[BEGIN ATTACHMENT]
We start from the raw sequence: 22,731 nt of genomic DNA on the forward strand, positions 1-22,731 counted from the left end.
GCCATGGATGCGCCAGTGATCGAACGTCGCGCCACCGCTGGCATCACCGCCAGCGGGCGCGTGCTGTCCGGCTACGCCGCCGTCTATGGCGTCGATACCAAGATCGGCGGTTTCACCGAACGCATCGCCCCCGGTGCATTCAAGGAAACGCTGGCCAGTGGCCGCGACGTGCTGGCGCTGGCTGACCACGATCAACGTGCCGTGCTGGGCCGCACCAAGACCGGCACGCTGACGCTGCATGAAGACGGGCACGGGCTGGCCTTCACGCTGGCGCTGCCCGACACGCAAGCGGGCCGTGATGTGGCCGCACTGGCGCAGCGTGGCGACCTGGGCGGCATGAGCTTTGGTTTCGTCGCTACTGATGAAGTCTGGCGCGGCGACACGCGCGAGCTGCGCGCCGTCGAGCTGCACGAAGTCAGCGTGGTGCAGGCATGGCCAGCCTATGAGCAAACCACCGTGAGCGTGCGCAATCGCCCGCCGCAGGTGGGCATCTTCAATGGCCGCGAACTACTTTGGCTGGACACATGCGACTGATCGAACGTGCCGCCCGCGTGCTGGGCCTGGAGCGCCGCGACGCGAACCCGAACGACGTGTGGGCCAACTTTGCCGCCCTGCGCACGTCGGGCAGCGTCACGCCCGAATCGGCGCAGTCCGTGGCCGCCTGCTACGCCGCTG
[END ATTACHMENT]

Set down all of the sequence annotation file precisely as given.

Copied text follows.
We start from the raw sequence: 22,731 nt of genomic DNA on the forward strand, positions 1-22,731 counted from the left end.
GCCATGGATGCGCCAGTGATCGAACGTCGCGCCACCGCTGGCATCACCGCCAGCGGGCGCGTGCTGTCCGGCTACGCCGCCGTCTATGGCGTCGATACCAAGATCGGCGGTTTCACCGAACGCATCGCCCCCGGTGCATTCAAGGAAACGCTGGCCAGTGGCCGCGACGTGCTGGCGCTGGCTGACCACGATCAACGTGCCGTGCTGGGCCGCACCAAGACCGGCACGCTGACGCTGCATGAAGACGGGCACGGGCTGGCCTTCACGCTGGCGCTGCCCGACACGCAAGCGGGCCGTGATGTGGCCGCACTGGCGCAGCGTGGCGACCTGGGCGGCATGAGCTTTGGTTTCGTCGCTACTGATGAAGTCTGGCGCGGCGACACGCGCGAGCTGCGCGCCGTCGAGCTGCACGAAGTCAGCGTGGTGCAGGCATGGCCAGCCTATGAGCAAACCACCGTGAGCGTGCGCAATCGCCCGCCGCAGGTGGGCATCTTCAATGGCCGCGAACTACTTTGGCTGGACACATGCGACTGATCGAACGTGCCGCCCGCGTGCTGGGCCTGGAGCGCCGCGACGCGAACCCGAACGACGTGTGGGCCAACTTTGCCGCCCTGCGCACGTCGGGCAGCGTCACGCCCGAATCGGCGCAGTCCGTGGCCGCCTGCTACGCCGCTG